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Every morning there will be a collection bin outside. Pls. drop socks in if you'd like :)
This year, DDMS will hold its third annual Socktober Sock Drive! As a school, we are collecting new pairs of socks and donating them to Note in the Pocket, a Raleigh organization that provides clothing for impoverished and homeless children in Wake County.
Homerooms are in competition! The homeroom with the most number of collected socks at the end of October will win a celebration. For every pair of socks donated, the homeroom will earn 1 point. Additionally, each student and teacher in the homeroom class who wears "wacky socks" on Fridays will earn one more point for the class - this is to bring awareness to the problem of homelessness. 
Our school goal for pairs of socks this year is 3,000 pairs! Socktober!

More About Note in the Pocket & Socktober and Local Homelessness Statistics
There are about 3,000 homeless students in Wake County. Many students who are homeless are food insecure and do not have their basic needs met, which makes it difficult for them to prioritize doing well in school. Note in the Pocket works with school social workers to request clothing for those students in need. Socks and underwear are always the biggest needs at Note in the Pocket.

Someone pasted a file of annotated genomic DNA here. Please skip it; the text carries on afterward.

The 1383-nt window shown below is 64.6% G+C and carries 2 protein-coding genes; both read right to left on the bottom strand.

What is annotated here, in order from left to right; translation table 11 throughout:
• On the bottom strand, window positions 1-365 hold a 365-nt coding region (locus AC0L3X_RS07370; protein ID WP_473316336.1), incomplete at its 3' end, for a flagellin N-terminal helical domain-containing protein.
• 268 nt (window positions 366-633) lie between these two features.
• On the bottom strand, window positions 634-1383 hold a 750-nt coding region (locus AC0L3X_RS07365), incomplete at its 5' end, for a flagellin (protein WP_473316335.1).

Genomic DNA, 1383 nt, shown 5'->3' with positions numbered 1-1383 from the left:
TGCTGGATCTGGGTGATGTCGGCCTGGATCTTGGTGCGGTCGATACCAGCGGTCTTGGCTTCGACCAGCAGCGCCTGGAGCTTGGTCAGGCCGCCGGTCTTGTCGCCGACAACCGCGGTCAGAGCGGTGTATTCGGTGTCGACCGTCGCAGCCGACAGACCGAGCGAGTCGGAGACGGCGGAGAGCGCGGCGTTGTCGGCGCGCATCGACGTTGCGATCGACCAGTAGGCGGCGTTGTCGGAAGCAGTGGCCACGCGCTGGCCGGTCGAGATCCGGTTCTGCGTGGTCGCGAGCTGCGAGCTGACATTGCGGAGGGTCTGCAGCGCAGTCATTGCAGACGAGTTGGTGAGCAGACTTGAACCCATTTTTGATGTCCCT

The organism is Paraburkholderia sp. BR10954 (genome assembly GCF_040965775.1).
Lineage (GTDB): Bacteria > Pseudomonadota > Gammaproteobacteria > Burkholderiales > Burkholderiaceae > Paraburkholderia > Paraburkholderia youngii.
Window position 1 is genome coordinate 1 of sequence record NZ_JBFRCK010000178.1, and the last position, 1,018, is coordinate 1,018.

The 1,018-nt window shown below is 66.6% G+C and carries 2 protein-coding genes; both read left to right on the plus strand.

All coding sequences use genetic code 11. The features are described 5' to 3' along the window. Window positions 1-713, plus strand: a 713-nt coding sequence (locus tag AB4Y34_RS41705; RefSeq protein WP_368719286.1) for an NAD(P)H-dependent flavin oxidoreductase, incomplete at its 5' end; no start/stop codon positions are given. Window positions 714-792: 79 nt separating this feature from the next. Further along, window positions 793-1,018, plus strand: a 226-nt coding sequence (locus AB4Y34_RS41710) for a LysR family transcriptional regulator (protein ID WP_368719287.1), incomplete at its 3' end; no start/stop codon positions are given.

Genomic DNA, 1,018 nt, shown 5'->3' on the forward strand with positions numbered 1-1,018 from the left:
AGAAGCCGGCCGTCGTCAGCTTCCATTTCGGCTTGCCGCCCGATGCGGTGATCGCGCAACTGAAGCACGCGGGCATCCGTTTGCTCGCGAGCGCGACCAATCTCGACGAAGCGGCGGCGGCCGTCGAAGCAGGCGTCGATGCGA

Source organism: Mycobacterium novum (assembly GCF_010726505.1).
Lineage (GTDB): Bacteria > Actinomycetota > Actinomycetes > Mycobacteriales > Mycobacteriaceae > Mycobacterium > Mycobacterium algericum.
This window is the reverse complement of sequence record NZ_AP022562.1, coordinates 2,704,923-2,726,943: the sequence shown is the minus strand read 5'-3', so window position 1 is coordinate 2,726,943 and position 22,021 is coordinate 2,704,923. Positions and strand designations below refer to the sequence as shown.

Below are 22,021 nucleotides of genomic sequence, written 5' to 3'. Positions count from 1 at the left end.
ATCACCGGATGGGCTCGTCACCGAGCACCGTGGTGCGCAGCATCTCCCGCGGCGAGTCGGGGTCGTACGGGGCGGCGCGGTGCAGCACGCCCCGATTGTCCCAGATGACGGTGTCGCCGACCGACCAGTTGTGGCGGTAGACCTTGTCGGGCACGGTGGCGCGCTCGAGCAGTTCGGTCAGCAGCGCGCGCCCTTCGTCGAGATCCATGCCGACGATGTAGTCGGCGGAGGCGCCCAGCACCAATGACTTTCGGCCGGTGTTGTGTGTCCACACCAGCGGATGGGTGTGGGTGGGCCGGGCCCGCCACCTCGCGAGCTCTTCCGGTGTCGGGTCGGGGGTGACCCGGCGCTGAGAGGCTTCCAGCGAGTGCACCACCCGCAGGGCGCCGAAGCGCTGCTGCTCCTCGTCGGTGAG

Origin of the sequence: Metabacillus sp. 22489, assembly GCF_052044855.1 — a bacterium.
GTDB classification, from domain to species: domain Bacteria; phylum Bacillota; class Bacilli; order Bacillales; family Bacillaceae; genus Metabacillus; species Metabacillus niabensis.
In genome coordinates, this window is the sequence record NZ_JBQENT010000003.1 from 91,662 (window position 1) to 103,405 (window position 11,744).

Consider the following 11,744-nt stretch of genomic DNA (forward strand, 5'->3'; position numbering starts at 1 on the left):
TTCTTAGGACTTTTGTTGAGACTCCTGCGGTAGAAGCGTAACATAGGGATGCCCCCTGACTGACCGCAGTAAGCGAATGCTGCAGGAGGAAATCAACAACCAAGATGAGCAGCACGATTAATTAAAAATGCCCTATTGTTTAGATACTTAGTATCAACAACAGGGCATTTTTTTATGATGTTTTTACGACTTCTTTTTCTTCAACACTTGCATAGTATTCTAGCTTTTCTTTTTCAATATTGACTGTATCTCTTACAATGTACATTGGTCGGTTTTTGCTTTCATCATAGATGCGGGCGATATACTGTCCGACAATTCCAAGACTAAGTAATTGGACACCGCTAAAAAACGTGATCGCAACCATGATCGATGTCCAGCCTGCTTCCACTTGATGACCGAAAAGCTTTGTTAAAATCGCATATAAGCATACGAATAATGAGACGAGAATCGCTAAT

NY Yankees' manager Joe Girardi discusses the value of Note in the Pocket - ~ first 30 seconds.

Surprising Facts About Poverty and Homelessness 

  • More than 4,000 people are homeless in Wake County
  • 2,7361 Wake County Public School students are homeless
  • 1 in 30 children experiences homelessness
  • Homeless children get sick four times as much as other children
  • 83 percent of homeless children are exposed to violence
  • More than 800 men, women and children face Raleigh’s winter nights without shelter
  • Raleigh Rescue Mission provided more than 13,335 housing referrals and permanent housing placements in 2015
  • Almost 1 in 12 Wake County residents have sheltered someone who might otherwise be homeless
  • 62,295 local neighbors live in poverty – more and more are families
  • Life expectancy on the streets is less than 46 years